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Poll

Should you pre-twist the wire for wire-nuts?

Yes
- 4 (23.5%)
No
- 6 (35.3%)
Doesn't Matter
- 4 (23.5%)
Wire Nuts Are Evil
- 3 (17.6%)

Total Members Voted: 17


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Author Topic: No Box, Safe?  (Read 32310 times)

Steve M Smith

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Re: No Box, Safe?
« Reply #110 on: September 18, 2014, 01:42:30 AM »

Great thread.  I think we have about seven separate subjects being discussed... eight now!


Steve.
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Jonathan Johnson

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Re: No Box, Safe?
« Reply #111 on: September 18, 2014, 01:55:56 AM »

Great thread.  I think we have about seven separate subjects being discussed... eight now!


Steve.

No conversation is complete unless it involves bathroom humor. Or humour, if you prefer.
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Scott Holtzman

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Re: No Box, Safe?
« Reply #112 on: September 18, 2014, 02:42:46 AM »

No conversation is complete unless it involves bathroom humor. Or humour, if you prefer.

That was covered awhile ago when the wire nuts came into play.

This thread is much like how my brain works.  I have enjoyed reading it.

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Scott AKA "Skyking" Holtzman

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Jeff Bankston

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Re: No Box, Safe?
« Reply #113 on: September 18, 2014, 03:38:55 AM »

next topic > how to record a song
http://www.youtube.com/watch?v=FyT_2vV1jEw
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Mike Sokol

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Re: No Box, Safe?
« Reply #114 on: September 18, 2014, 09:17:34 AM »

No conversation is complete unless it involves bathroom humor. Or humour, if you prefer.

Happy now???  ;D
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Mike Sokol
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Mike Sokol

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Re: No Box, Safe?
« Reply #115 on: September 18, 2014, 09:27:22 AM »

I would like to be in that loop.  Please keep us current on it.

OK, next week I'm going to start a ground-loop troubleshooting thread and make it a sticky. After all, this is the AC Power & Grounding forum, so that's about as OT as it gets. Frank, and anyone who wants to be part of the inner circle, please contact me first to discuss specifics on what would be useful for the group. I have a LOT of different tests I've developed, many of which won't be useful for road-dog situations. But I have a few really simple tests in mind (for instance - clamp ammeter around the entire XLR cable) that should be really handy for hum troubleshooting during a live gig or fixing a mature install. I don't want to spend the time just yet on a guide as to how new installation power should be designed for best audio quality, simply because it would have to cover so many local codes.  That's the stuff that will go into my book.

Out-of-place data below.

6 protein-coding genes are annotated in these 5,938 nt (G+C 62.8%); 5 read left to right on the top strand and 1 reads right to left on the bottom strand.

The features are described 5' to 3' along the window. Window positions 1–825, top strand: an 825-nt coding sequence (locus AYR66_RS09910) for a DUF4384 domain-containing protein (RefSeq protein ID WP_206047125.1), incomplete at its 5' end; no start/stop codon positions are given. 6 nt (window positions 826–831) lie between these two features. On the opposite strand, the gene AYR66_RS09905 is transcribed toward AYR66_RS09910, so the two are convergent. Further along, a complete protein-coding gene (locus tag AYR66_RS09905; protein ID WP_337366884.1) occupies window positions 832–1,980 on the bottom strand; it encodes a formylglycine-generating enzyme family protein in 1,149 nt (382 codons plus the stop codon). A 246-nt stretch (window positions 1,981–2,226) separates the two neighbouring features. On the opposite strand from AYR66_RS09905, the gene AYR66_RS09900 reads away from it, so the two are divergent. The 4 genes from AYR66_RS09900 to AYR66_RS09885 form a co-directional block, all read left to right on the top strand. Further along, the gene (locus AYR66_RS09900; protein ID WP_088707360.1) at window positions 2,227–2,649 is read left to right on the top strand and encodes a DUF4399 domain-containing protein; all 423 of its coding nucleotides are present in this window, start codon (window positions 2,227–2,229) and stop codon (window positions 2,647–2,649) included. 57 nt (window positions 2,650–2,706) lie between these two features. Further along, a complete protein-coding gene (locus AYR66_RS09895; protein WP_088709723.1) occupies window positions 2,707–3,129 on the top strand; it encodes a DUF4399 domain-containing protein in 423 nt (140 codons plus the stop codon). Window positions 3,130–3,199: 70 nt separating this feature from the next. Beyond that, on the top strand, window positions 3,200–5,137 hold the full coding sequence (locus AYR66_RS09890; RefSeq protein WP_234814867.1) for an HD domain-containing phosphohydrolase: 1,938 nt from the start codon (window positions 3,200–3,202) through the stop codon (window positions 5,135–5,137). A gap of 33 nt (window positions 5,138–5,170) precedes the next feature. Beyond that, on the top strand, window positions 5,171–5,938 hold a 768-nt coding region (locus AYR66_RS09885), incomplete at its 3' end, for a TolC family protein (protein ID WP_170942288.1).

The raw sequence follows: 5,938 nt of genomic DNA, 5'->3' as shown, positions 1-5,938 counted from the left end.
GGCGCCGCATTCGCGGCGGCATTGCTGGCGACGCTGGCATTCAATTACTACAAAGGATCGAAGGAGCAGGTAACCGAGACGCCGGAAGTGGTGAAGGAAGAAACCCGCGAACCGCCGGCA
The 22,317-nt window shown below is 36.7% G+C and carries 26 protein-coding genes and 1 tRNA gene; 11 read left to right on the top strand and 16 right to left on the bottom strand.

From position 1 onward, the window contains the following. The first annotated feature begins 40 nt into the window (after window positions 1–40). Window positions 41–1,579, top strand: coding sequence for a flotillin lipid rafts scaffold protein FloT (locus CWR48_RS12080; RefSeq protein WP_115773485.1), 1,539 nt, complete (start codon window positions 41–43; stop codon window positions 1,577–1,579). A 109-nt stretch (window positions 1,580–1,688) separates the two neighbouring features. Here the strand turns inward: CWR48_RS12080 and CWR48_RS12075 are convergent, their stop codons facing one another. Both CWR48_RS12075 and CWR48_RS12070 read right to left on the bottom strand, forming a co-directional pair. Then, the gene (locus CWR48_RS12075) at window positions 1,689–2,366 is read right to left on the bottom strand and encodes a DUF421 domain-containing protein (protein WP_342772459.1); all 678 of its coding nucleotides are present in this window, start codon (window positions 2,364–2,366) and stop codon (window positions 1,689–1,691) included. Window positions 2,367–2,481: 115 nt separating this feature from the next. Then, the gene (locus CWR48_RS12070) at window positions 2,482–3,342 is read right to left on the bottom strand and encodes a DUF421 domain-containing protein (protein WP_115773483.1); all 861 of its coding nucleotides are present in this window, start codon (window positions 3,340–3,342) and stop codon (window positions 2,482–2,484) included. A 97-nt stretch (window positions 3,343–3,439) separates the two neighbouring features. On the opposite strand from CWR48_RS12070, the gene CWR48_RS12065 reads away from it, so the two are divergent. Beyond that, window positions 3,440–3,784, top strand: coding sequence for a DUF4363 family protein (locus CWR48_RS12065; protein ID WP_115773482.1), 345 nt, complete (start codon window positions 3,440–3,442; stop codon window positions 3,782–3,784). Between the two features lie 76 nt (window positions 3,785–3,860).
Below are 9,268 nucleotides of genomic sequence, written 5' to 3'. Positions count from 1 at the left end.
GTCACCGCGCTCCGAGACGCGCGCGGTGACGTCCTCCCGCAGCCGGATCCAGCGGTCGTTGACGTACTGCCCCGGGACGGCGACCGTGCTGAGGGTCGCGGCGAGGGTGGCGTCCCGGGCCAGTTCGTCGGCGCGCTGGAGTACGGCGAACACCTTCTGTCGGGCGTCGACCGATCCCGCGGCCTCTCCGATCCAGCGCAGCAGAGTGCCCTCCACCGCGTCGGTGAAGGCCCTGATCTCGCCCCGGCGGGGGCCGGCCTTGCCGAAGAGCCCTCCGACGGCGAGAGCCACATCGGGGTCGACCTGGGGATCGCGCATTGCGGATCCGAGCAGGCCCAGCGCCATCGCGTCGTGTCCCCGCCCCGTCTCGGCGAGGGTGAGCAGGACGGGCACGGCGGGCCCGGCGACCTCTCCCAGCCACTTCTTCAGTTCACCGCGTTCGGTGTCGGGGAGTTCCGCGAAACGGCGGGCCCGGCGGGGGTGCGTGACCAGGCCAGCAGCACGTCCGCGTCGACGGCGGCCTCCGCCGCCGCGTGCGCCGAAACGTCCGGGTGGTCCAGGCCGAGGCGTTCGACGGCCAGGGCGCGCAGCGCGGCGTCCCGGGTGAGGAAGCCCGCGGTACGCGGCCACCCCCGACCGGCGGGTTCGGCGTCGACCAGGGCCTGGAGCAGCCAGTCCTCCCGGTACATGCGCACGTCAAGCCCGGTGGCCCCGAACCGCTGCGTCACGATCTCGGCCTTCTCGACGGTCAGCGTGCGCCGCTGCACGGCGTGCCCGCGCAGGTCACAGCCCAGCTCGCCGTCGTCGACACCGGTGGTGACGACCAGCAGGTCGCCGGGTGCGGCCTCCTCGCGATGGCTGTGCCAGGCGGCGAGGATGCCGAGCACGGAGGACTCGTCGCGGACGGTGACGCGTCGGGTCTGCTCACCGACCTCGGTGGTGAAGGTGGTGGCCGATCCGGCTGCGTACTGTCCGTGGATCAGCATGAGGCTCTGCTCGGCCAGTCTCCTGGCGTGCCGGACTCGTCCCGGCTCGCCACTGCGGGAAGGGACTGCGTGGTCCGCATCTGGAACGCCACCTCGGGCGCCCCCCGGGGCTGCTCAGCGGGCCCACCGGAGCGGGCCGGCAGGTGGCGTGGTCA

Shoot me an email at mike@noshockzone.org with the subject line Ground Loop and let's do a little brainstorming.
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Mike Sokol
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Lyle Williams

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Re: No Box, Safe?
« Reply #116 on: September 26, 2014, 04:50:23 AM »

Sorry, very late to the party.

The original photo is completely normal in Australia.  I think we have less electrocutions per capita than the US.

While there are wires shown taped together, these are not yet energised.  The photo was taken while the wiring was being roughed in.  All the wires end up screwed down deep inside power outlets and switches.  If wires are joined outside an outlet or switch, it is done in a junction box.